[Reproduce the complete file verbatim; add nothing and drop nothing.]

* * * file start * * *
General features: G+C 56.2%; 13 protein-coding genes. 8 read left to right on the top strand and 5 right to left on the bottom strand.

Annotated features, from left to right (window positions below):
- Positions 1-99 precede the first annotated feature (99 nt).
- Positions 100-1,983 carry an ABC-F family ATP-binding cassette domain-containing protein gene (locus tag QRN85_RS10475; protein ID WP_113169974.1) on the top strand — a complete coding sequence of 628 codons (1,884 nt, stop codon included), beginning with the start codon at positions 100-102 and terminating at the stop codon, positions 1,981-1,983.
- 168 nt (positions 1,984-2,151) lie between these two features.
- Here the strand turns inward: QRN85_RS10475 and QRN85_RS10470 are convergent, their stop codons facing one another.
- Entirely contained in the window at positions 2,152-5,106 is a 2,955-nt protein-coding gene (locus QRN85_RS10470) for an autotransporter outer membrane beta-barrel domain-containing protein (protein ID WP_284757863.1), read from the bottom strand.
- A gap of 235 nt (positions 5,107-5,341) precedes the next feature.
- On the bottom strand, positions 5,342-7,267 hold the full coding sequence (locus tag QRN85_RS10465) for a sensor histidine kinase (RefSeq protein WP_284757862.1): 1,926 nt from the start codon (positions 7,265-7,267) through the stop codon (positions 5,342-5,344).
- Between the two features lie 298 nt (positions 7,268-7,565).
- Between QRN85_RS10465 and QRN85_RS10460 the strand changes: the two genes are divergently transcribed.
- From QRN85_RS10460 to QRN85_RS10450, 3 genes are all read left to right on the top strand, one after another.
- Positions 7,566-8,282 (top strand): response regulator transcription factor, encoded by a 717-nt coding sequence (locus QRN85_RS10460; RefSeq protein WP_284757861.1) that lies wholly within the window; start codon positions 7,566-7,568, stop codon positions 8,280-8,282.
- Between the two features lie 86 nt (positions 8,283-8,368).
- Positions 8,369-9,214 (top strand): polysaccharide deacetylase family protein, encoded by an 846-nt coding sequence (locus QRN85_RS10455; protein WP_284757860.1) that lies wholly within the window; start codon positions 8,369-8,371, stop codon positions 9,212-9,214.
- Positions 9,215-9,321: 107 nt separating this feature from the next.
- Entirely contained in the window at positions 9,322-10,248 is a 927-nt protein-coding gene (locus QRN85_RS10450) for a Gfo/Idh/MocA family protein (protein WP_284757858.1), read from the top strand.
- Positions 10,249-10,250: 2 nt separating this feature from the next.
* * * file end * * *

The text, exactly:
General features: G+C 56.2%; 13 protein-coding genes. 8 read left to right on the top strand and 5 right to left on the bottom strand.

Annotated features, from left to right (window positions below):
- Positions 1-99 precede the first annotated feature (99 nt).
- Positions 100-1,983 carry an ABC-F family ATP-binding cassette domain-containing protein gene (locus tag QRN85_RS10475; protein ID WP_113169974.1) on the top strand — a complete coding sequence of 628 codons (1,884 nt, stop codon included), beginning with the start codon at positions 100-102 and terminating at the stop codon, positions 1,981-1,983.
- 168 nt (positions 1,984-2,151) lie between these two features.
- Here the strand turns inward: QRN85_RS10475 and QRN85_RS10470 are convergent, their stop codons facing one another.
- Entirely contained in the window at positions 2,152-5,106 is a 2,955-nt protein-coding gene (locus QRN85_RS10470) for an autotransporter outer membrane beta-barrel domain-containing protein (protein ID WP_284757863.1), read from the bottom strand.
- A gap of 235 nt (positions 5,107-5,341) precedes the next feature.
- On the bottom strand, positions 5,342-7,267 hold the full coding sequence (locus tag QRN85_RS10465) for a sensor histidine kinase (RefSeq protein WP_284757862.1): 1,926 nt from the start codon (positions 7,265-7,267) through the stop codon (positions 5,342-5,344).
- Between the two features lie 298 nt (positions 7,268-7,565).
- Between QRN85_RS10465 and QRN85_RS10460 the strand changes: the two genes are divergently transcribed.
- From QRN85_RS10460 to QRN85_RS10450, 3 genes are all read left to right on the top strand, one after another.
- Positions 7,566-8,282 (top strand): response regulator transcription factor, encoded by a 717-nt coding sequence (locus QRN85_RS10460; RefSeq protein WP_284757861.1) that lies wholly within the window; start codon positions 7,566-7,568, stop codon positions 8,280-8,282.
- Between the two features lie 86 nt (positions 8,283-8,368).
- Positions 8,369-9,214 (top strand): polysaccharide deacetylase family protein, encoded by an 846-nt coding sequence (locus QRN85_RS10455; protein WP_284757860.1) that lies wholly within the window; start codon positions 8,369-8,371, stop codon positions 9,212-9,214.
- Positions 9,215-9,321: 107 nt separating this feature from the next.
- Entirely contained in the window at positions 9,322-10,248 is a 927-nt protein-coding gene (locus QRN85_RS10450) for a Gfo/Idh/MocA family protein (protein WP_284757858.1), read from the top strand.
- Positions 10,249-10,250: 2 nt separating this feature from the next.